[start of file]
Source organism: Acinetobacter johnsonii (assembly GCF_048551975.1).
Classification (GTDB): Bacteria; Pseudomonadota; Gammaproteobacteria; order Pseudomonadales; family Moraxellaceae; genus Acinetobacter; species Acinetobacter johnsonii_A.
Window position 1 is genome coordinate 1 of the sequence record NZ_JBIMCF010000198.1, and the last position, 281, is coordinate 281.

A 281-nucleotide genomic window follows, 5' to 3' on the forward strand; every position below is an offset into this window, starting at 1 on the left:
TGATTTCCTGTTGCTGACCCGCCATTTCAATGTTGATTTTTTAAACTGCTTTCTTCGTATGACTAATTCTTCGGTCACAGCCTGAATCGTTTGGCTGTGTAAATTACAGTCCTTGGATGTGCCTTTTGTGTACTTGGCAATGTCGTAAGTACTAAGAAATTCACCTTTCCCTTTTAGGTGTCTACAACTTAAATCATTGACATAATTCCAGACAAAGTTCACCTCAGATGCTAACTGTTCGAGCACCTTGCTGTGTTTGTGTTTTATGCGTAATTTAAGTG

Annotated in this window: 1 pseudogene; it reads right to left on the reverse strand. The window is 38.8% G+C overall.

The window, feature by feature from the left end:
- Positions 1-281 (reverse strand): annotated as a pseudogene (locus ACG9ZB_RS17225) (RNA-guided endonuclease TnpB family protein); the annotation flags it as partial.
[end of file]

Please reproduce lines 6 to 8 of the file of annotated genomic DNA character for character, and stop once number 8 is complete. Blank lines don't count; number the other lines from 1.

Annotated in this window: 1 pseudogene; it reads right to left on the reverse strand. The window is 38.8% G+C overall.

The window, feature by feature from the left end:
- Positions 1-281 (reverse strand): annotated as a pseudogene (locus ACG9ZB_RS17225) (RNA-guided endonuclease TnpB family protein); the annotation flags it as partial.